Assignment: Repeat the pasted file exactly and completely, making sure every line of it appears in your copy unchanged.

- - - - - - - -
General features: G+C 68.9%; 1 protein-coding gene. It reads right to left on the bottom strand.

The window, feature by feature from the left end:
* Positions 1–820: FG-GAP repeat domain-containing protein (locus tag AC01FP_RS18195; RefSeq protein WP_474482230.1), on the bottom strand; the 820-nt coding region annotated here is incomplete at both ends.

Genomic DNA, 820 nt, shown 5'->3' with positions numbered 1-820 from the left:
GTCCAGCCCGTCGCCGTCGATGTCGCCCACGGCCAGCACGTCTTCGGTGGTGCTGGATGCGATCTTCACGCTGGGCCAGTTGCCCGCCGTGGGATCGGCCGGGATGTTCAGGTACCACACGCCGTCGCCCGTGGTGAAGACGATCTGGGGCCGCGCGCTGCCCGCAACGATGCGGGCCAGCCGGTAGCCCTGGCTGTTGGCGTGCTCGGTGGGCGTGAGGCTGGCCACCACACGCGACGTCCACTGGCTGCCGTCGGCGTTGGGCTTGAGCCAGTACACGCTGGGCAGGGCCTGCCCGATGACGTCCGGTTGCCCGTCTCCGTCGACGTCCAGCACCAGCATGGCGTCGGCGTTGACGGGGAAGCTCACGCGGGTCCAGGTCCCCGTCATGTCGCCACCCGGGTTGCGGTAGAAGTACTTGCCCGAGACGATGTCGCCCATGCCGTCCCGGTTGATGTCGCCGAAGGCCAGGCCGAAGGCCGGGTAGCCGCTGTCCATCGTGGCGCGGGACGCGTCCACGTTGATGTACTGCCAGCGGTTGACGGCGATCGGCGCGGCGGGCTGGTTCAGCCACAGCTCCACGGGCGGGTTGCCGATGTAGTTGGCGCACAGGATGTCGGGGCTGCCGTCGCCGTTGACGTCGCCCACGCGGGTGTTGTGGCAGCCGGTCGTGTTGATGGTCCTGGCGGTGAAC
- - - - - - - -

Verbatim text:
General features: G+C 68.9%; 1 protein-coding gene. It reads right to left on the bottom strand.

The window, feature by feature from the left end:
* Positions 1–820: FG-GAP repeat domain-containing protein (locus tag AC01FP_RS18195; RefSeq protein WP_474482230.1), on the bottom strand; the 820-nt coding region annotated here is incomplete at both ends.

Genomic DNA, 820 nt, shown 5'->3' with positions numbered 1-820 from the left:
GTCCAGCCCGTCGCCGTCGATGTCGCCCACGGCCAGCACGTCTTCGGTGGTGCTGGATGCGATCTTCACGCTGGGCCAGTTGCCCGCCGTGGGATCGGCCGGGATGTTCAGGTACCACACGCCGTCGCCCGTGGTGAAGACGATCTGGGGCCGCGCGCTGCCCGCAACGATGCGGGCCAGCCGGTAGCCCTGGCTGTTGGCGTGCTCGGTGGGCGTGAGGCTGGCCACCACACGCGACGTCCACTGGCTGCCGTCGGCGTTGGGCTTGAGCCAGTACACGCTGGGCAGGGCCTGCCCGATGACGTCCGGTTGCCCGTCTCCGTCGACGTCCAGCACCAGCATGGCGTCGGCGTTGACGGGGAAGCTCACGCGGGTCCAGGTCCCCGTCATGTCGCCACCCGGGTTGCGGTAGAAGTACTTGCCCGAGACGATGTCGCCCATGCCGTCCCGGTTGATGTCGCCGAAGGCCAGGCCGAAGGCCGGGTAGCCGCTGTCCATCGTGGCGCGGGACGCGTCCACGTTGATGTACTGCCAGCGGTTGACGGCGATCGGCGCGGCGGGCTGGTTCAGCCACAGCTCCACGGGCGGGTTGCCGATGTAGTTGGCGCACAGGATGTCGGGGCTGCCGTCGCCGTTGACGTCGCCCACGCGGGTGTTGTGGCAGCCGGTCGTGTTGATGGTCCTGGCGGTGAAC